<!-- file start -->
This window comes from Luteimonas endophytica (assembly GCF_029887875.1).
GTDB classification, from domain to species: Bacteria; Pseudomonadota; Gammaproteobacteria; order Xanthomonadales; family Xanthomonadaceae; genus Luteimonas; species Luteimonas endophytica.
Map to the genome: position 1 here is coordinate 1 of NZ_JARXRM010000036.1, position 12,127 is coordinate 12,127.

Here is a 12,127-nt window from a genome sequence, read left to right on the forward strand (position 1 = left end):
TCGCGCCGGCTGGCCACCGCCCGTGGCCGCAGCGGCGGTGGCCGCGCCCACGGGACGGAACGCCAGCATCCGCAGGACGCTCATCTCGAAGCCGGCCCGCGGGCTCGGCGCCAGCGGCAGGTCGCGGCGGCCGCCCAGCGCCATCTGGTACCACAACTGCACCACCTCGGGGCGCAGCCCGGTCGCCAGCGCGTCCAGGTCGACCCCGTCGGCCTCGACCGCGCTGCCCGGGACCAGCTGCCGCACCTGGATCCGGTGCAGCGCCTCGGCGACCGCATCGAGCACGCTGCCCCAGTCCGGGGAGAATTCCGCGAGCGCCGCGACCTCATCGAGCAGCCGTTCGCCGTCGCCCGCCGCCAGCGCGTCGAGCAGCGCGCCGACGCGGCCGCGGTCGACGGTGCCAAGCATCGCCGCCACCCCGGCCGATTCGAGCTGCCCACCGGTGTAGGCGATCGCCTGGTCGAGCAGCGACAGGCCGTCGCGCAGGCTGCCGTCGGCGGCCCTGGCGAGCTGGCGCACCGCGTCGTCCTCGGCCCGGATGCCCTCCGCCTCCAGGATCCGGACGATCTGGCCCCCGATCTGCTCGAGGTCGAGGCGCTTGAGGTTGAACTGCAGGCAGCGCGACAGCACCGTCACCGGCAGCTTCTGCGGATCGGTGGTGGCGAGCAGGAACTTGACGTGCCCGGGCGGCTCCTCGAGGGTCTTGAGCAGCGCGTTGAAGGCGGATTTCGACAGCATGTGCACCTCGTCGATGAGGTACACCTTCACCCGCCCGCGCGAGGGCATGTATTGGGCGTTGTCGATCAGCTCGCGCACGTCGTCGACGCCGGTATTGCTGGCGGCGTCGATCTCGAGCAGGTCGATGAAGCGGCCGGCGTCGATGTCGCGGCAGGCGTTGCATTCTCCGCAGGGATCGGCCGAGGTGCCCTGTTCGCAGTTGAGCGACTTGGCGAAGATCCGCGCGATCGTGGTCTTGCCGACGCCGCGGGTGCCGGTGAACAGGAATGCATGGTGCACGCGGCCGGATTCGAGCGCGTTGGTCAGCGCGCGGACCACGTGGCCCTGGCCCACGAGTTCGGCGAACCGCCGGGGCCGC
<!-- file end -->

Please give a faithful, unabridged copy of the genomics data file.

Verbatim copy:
This window comes from Luteimonas endophytica (assembly GCF_029887875.1).
GTDB classification, from domain to species: Bacteria; Pseudomonadota; Gammaproteobacteria; order Xanthomonadales; family Xanthomonadaceae; genus Luteimonas; species Luteimonas endophytica.
Map to the genome: position 1 here is coordinate 1 of NZ_JARXRM010000036.1, position 12,127 is coordinate 12,127.

Here is a 12,127-nt window from a genome sequence, read left to right on the forward strand (position 1 = left end):
TCGCGCCGGCTGGCCACCGCCCGTGGCCGCAGCGGCGGTGGCCGCGCCCACGGGACGGAACGCCAGCATCCGCAGGACGCTCATCTCGAAGCCGGCCCGCGGGCTCGGCGCCAGCGGCAGGTCGCGGCGGCCGCCCAGCGCCATCTGGTACCACAACTGCACCACCTCGGGGCGCAGCCCGGTCGCCAGCGCGTCCAGGTCGACCCCGTCGGCCTCGACCGCGCTGCCCGGGACCAGCTGCCGCACCTGGATCCGGTGCAGCGCCTCGGCGACCGCATCGAGCACGCTGCCCCAGTCCGGGGAGAATTCCGCGAGCGCCGCGACCTCATCGAGCAGCCGTTCGCCGTCGCCCGCCGCCAGCGCGTCGAGCAGCGCGCCGACGCGGCCGCGGTCGACGGTGCCAAGCATCGCCGCCACCCCGGCCGATTCGAGCTGCCCACCGGTGTAGGCGATCGCCTGGTCGAGCAGCGACAGGCCGTCGCGCAGGCTGCCGTCGGCGGCCCTGGCGAGCTGGCGCACCGCGTCGTCCTCGGCCCGGATGCCCTCCGCCTCCAGGATCCGGACGATCTGGCCCCCGATCTGCTCGAGGTCGAGGCGCTTGAGGTTGAACTGCAGGCAGCGCGACAGCACCGTCACCGGCAGCTTCTGCGGATCGGTGGTGGCGAGCAGGAACTTGACGTGCCCGGGCGGCTCCTCGAGGGTCTTGAGCAGCGCGTTGAAGGCGGATTTCGACAGCATGTGCACCTCGTCGATGAGGTACACCTTCACCCGCCCGCGCGAGGGCATGTATTGGGCGTTGTCGATCAGCTCGCGCACGTCGTCGACGCCGGTATTGCTGGCGGCGTCGATCTCGAGCAGGTCGATGAAGCGGCCGGCGTCGATGTCGCGGCAGGCGTTGCATTCTCCGCAGGGATCGGCCGAGGTGCCCTGTTCGCAGTTGAGCGACTTGGCGAAGATCCGCGCGATCGTGGTCTTGCCGACGCCGCGGGTGCCGGTGAACAGGAATGCATGGTGCACGCGGCCGGATTCGAGCGCGTTGGTCAGCGCGCGGACCACGTGGCCCTGGCCCACGAGTTCGGCGAACCGCCGGGGCCGC